“Masters of War”; the meaning of the music and the lyrics

Masters of War is always officially cited as being written by Dylan, but although the lyrics are totally original, as indeed is the accompaniment, the melody is not.

If one was starting from scratch in investigating this song the clue to it not being a Dylan tune comes from the fact that it is not in a major or minor key, as is (I think) every original Dylan melody, but is in the Dorian Mode.

Now what follows is the technical music stuff – if you are not into the issue of how music actually works, you might want to skip these next few paragraphs.

But to explain, in case you are interested – western music from the 16th century onwards has for the most part (at least until the avant garde of the 20th century) been written in either major or minor keys.   Even if you are not a musician you can probably recognise a piece in a minor key because to us it always sounds sad. If you want to get the feel of a major key against a minor key play C, E and G together on the piano.   Then to hear the feel of a minor key play C, E flat and G together.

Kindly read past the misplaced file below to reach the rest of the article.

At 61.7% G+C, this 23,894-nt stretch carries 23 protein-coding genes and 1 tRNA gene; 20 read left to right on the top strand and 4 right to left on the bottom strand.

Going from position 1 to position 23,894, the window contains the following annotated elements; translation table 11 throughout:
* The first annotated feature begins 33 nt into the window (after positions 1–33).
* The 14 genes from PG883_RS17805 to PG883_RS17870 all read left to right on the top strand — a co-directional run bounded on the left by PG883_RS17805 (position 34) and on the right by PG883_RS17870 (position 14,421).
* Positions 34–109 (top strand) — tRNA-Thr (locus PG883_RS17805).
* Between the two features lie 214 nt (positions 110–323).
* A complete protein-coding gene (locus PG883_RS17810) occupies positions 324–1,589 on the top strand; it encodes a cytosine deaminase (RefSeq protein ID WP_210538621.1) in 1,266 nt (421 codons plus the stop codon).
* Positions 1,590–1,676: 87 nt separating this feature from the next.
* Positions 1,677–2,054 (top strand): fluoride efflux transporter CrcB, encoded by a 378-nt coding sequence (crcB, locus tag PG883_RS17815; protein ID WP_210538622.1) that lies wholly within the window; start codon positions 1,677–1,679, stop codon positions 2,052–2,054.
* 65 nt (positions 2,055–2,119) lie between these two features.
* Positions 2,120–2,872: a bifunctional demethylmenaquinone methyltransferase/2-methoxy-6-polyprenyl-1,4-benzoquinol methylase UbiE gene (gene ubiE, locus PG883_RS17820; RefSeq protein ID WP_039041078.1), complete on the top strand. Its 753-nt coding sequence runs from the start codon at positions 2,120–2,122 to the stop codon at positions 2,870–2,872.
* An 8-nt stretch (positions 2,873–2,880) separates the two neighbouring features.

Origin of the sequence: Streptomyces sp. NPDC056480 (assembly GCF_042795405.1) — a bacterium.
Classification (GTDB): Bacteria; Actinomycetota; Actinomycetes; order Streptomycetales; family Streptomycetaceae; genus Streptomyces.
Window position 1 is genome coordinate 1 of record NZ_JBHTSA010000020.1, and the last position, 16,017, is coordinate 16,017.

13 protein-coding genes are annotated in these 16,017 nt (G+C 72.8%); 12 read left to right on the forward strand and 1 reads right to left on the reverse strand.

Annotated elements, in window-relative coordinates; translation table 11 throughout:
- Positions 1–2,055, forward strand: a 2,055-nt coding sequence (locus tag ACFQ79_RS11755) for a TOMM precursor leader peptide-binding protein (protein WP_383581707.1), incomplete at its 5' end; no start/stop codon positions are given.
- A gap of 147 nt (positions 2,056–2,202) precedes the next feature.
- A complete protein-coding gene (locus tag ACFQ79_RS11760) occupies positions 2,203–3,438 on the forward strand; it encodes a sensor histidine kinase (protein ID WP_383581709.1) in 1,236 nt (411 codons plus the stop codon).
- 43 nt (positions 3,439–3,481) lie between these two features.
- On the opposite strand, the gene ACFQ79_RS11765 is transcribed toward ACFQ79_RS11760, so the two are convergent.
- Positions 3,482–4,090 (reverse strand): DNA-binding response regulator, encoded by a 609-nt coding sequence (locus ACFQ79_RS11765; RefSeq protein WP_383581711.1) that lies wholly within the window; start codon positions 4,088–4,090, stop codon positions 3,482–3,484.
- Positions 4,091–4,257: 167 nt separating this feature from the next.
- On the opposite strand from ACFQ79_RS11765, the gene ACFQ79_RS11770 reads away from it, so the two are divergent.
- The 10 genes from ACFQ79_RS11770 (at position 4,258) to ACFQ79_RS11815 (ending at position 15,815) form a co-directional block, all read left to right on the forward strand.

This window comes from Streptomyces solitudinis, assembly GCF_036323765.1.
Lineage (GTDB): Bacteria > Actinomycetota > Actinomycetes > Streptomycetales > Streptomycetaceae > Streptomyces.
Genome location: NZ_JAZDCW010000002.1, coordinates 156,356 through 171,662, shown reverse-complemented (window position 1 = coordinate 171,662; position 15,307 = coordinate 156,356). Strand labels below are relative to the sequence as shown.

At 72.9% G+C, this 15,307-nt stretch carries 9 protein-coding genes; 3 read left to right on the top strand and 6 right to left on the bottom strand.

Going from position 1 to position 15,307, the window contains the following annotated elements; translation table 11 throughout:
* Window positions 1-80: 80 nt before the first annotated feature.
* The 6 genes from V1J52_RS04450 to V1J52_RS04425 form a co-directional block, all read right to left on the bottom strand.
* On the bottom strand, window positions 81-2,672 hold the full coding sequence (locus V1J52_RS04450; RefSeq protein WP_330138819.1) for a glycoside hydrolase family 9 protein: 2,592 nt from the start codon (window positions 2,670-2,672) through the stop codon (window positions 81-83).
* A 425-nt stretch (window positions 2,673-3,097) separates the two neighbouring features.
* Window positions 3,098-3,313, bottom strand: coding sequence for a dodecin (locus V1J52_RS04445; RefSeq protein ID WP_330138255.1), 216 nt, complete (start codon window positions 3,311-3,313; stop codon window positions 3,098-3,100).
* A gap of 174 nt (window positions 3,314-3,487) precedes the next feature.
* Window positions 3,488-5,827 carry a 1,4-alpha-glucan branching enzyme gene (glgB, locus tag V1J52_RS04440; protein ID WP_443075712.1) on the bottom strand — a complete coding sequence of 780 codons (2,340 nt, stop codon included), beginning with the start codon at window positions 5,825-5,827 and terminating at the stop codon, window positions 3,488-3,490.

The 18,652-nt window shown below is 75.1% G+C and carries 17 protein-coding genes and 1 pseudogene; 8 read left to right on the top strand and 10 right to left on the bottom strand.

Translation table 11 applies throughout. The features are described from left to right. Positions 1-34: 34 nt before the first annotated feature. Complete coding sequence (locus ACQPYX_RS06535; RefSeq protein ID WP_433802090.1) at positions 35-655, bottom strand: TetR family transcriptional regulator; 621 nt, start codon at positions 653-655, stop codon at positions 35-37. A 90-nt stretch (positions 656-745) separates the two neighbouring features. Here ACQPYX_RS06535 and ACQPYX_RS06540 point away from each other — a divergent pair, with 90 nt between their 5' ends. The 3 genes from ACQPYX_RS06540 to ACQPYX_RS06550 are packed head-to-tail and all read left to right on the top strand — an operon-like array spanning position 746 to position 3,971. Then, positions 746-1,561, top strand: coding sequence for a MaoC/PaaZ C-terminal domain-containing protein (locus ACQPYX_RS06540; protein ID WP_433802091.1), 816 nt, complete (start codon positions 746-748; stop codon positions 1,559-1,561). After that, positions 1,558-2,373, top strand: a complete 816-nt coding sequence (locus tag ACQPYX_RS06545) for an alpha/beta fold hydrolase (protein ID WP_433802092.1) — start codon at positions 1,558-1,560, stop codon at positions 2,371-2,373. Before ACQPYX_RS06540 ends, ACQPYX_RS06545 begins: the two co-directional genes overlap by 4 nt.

Prior to the 16th century there were not just two types of scale (major and minor)  but seven, with each having its own secondary variation (which I won’t bore you with).  Two of these seven became our major and minor keys.  The rest have faded away, but one of these seven is still occasionally used: the Dorian Mode.

If you want to hear what it sounds like (apart from listening to Masters of War, or its original versions,) you can go to a piano and play the white notes from D up to the next D: